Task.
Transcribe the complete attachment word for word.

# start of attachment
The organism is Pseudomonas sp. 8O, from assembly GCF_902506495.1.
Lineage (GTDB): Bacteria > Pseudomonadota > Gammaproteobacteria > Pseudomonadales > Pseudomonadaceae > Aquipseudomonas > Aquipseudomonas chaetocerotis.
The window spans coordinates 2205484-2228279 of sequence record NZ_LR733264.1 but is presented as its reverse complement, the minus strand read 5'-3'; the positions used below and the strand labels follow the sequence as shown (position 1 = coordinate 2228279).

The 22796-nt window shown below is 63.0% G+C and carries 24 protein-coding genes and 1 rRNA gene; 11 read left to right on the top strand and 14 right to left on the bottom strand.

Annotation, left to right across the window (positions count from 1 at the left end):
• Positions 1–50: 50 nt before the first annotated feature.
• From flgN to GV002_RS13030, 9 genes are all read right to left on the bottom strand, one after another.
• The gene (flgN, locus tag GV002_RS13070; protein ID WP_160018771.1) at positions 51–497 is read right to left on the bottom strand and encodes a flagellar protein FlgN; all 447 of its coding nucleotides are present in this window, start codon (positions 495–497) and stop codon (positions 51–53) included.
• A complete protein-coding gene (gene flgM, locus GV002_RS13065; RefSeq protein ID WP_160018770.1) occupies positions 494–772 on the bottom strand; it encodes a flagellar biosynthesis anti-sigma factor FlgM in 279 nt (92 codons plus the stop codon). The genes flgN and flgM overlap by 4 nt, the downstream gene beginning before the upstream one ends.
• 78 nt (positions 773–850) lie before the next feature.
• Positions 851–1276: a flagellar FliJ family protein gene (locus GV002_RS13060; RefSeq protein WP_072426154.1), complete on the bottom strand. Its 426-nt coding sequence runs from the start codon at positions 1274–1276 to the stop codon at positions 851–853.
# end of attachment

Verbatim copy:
The organism is Pseudomonas sp. 8O, from assembly GCF_902506495.1.
Lineage (GTDB): Bacteria > Pseudomonadota > Gammaproteobacteria > Pseudomonadales > Pseudomonadaceae > Aquipseudomonas > Aquipseudomonas chaetocerotis.
The window spans coordinates 2205484-2228279 of sequence record NZ_LR733264.1 but is presented as its reverse complement, the minus strand read 5'-3'; the positions used below and the strand labels follow the sequence as shown (position 1 = coordinate 2228279).

The 22796-nt window shown below is 63.0% G+C and carries 24 protein-coding genes and 1 rRNA gene; 11 read left to right on the top strand and 14 right to left on the bottom strand.

Annotation, left to right across the window (positions count from 1 at the left end):
• Positions 1–50: 50 nt before the first annotated feature.
• From flgN to GV002_RS13030, 9 genes are all read right to left on the bottom strand, one after another.
• The gene (flgN, locus tag GV002_RS13070; protein ID WP_160018771.1) at positions 51–497 is read right to left on the bottom strand and encodes a flagellar protein FlgN; all 447 of its coding nucleotides are present in this window, start codon (positions 495–497) and stop codon (positions 51–53) included.
• A complete protein-coding gene (gene flgM, locus GV002_RS13065; RefSeq protein ID WP_160018770.1) occupies positions 494–772 on the bottom strand; it encodes a flagellar biosynthesis anti-sigma factor FlgM in 279 nt (92 codons plus the stop codon). The genes flgN and flgM overlap by 4 nt, the downstream gene beginning before the upstream one ends.
• 78 nt (positions 773–850) lie before the next feature.
• Positions 851–1276: a flagellar FliJ family protein gene (locus GV002_RS13060; RefSeq protein WP_072426154.1), complete on the bottom strand. Its 426-nt coding sequence runs from the start codon at positions 1274–1276 to the stop codon at positions 851–853.